Thursday, November 01, 2018


I never thought I would be doing this instead of posting today.  I'm piling up all the 2-inch three-ring binders of Blackfeet materials that I've accumulated over fifty years.  I thought I would be using them to post about the people who live here and I have been, I still am.  But I'm getting old and my heirs are not Blackfeet scholars.  It's time for Blackfeet, Metis, Cree, and all the others to take hold.

I have two close relatives.  One is my brother Mark who came to visit in the Sixties when he got out of the Marines to see what I was doing.  When he arrived, he parked his little sports car in back of the Scriver Museum of Montana Wildlife. The little car had no trunk, but his luggage -- strapped on behind -- had not been bothered as he came from Portland.  Now -- five minutes after arriving -- everything was gone.  

Bob Scriver made a quick phone call and in another twenty minutes the officer on duty was back with Mark's luggage. In those days theft was not a mystery.  We usually knew who did it and where to find them. They were generally long-time alcoholics, mild and non-objecting.  They claimed they had no idea at all how it happened that they had these stolen objects.  Mark was stunned and never came back.

The other relative, the one who is my designated executor in case of my death, is my niece, the daughter of my other brother who died some years ago.  She is an only child.  A successful business woman and professor in Oregon, she is a biologist with an artificial insemination company, married to a timber man, raising two little boys.  

She and her mother came to meet me for the first time a few years ago.  We stopped at the gas station in Browning and a tribal man, a little bit drunk, came along when my niece's pickup door was open (she was driving) and tried to slide in beside her.  He wanted money.  I said to him in Blackfeet, "Who's your grandmother, child?  What do you want?"  He was startled, leapt out and began apologizing.  I told him I was Mary Scriver, formerly married to Bob Scriver, and he knew right away who we were.  The women were impressed.  But they have not been back.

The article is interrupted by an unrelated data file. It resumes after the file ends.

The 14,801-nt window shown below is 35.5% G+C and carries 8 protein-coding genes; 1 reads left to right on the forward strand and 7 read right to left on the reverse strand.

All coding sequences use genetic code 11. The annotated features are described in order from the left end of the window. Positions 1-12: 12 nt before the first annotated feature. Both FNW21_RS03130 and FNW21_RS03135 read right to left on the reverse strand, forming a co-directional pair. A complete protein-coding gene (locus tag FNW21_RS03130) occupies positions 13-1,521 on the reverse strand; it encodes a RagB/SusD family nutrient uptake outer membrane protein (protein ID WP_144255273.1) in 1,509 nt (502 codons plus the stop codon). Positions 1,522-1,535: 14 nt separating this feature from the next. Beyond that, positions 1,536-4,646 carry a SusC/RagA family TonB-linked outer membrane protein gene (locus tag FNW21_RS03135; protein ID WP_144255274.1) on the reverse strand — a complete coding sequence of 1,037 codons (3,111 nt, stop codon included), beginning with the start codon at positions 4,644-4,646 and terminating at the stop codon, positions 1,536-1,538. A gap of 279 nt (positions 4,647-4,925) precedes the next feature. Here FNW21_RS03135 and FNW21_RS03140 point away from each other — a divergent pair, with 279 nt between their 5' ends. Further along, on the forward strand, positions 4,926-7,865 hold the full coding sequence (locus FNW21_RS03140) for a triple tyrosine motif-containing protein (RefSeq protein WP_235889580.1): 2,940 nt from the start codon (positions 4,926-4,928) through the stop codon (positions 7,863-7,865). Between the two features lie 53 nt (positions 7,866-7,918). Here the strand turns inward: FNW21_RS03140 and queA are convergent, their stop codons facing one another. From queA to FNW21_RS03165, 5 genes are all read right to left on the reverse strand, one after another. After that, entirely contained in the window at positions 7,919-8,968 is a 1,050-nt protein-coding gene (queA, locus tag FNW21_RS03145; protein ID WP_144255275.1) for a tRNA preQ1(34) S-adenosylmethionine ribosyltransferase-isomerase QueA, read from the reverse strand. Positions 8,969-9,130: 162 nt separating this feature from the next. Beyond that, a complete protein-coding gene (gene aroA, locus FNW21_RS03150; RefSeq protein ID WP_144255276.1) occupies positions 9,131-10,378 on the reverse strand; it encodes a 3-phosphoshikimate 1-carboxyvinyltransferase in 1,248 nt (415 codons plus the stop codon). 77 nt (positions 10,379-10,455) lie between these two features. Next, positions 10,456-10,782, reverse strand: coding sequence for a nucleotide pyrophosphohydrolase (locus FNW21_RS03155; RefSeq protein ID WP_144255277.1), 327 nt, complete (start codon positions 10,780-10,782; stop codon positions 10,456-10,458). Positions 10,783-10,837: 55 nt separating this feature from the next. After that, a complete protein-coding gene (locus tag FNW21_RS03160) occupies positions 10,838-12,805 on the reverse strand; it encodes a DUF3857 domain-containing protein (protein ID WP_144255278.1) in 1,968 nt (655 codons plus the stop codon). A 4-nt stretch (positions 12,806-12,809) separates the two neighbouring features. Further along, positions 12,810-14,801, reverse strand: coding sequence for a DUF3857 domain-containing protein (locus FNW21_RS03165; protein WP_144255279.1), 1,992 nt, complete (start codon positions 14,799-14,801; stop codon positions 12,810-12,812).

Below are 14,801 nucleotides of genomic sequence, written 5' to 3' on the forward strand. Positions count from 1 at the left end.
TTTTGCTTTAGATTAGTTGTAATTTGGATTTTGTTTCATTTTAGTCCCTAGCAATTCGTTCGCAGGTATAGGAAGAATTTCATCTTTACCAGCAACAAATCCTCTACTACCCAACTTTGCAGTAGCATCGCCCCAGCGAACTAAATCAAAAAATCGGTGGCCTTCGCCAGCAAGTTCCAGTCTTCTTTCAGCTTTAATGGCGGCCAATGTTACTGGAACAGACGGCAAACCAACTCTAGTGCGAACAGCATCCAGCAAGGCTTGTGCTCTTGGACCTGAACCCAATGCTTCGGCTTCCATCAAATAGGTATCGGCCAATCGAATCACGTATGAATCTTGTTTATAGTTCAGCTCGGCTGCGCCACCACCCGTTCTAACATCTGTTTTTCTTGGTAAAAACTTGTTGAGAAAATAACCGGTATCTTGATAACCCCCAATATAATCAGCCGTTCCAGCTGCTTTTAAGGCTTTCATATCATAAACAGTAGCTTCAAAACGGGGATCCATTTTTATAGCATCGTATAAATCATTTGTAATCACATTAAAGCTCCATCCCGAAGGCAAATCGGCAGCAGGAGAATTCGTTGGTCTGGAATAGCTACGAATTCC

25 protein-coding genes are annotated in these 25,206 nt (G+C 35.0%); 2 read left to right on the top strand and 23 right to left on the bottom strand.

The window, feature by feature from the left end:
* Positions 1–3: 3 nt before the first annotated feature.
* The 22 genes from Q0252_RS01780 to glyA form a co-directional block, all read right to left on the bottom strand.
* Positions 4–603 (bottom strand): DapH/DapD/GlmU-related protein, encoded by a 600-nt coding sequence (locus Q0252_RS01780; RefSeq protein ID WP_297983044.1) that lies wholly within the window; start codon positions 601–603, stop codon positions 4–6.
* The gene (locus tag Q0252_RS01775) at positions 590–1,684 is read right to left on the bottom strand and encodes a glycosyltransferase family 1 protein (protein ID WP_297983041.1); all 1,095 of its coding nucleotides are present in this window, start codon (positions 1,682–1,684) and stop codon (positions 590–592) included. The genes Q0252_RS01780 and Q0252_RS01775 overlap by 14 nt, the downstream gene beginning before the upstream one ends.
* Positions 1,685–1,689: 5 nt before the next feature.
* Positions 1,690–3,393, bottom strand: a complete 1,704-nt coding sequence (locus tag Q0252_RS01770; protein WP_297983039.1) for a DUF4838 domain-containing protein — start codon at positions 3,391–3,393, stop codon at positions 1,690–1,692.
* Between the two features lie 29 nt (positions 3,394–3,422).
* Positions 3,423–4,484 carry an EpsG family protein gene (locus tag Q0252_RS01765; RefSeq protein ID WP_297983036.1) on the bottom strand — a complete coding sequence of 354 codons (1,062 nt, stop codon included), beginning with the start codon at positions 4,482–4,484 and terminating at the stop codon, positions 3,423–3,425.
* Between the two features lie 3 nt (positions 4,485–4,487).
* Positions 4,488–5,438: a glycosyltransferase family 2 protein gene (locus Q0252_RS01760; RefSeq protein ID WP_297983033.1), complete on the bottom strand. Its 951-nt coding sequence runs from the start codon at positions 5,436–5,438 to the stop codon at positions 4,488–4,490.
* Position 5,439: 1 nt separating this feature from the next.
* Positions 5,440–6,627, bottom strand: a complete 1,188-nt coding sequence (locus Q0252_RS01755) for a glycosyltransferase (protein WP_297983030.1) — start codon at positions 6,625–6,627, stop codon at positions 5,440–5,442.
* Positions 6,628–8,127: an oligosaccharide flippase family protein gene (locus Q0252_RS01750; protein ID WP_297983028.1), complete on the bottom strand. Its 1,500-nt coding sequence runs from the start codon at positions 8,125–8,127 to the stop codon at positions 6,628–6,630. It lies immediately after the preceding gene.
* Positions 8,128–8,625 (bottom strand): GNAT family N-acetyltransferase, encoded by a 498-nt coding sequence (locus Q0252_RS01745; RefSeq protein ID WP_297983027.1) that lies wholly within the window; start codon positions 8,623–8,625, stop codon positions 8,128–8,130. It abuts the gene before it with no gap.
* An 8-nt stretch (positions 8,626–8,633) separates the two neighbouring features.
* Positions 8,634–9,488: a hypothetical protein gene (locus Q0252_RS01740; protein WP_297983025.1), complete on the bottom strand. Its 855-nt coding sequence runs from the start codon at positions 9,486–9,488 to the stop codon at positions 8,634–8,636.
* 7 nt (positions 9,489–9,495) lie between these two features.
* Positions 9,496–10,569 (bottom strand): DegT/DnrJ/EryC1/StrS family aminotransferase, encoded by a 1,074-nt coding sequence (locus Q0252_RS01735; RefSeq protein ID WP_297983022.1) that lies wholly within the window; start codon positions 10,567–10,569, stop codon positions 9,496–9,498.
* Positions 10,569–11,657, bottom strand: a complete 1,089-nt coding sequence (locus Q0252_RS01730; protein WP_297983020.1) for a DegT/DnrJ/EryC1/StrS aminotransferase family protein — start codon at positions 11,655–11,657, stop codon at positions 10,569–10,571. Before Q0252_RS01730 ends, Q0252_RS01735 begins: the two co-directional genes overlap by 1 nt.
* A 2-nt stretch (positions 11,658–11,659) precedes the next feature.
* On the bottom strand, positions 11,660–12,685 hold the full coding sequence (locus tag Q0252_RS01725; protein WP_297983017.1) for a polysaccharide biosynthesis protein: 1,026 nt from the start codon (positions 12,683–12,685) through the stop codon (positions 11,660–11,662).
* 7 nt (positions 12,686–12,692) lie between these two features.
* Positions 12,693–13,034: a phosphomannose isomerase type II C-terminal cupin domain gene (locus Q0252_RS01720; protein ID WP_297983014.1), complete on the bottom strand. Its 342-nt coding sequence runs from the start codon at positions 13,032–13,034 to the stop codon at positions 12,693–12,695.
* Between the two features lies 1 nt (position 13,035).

It's clear to me that I'm preparing for death, though I don't expect it for years.  But the world has changed since I began collecting these things and they need to go to younger people or institutions that can protect them.  Too often I've seen people with narrow points of view blithely discard valuable records to suit some political and personal prejudice. An instance is the Museum of the Plains Indians taking all files that weren't specifically about Blackfeet to the dump, in the spirit of the Chinese Cultural Revolution. 

One of the important parts of really advanced education is teaching the value of saving things and what to do that is significant, though the items may seem trivial.  Some years ago the tribal people running the Museum of the Plains Indian decided that the big case of mannequins in historical dress had gotten dowdy and dirty. So they made nice new versions, thereby destroying the historical value and authenticity of the old things.  It was entirely innocent. But it was imposing Euro values of "new" and "clean."  

Right now there is an obsession with not dressing like an "Indian" for Halloween and a willingness to be violent about it. I'm not saying that ideas about indigenous people aren't intensely in need of reform, but rather that this is a misguided way to go about it.  It only provokes white people to idiocy like forbidding a Yakama man in Sioux parade gear complete with eagle-feather bonnet to come into a legislative hall. Would they make Ghandhi wear a suit in order to address them?  Even more outrageous is using gimmicks that make it impossible for indigenous people to vote. Law suits will go on for years.

So far I've piled up a dozen binders of clips and articles from the past, plus half-a-dozen personal letters from a man now dead who was a huge influence. I'm in contact with a few close friends we shared so we can figure out the best destination for these materials. Some things could be found in archives -- the letters could not.  

Not that the house will be empty when these materials are gone.  I've saved a few things and have spent years working on other writing, not counting fiction and the family accumulation of fotos.  Maybe I'll change my mind anyway.

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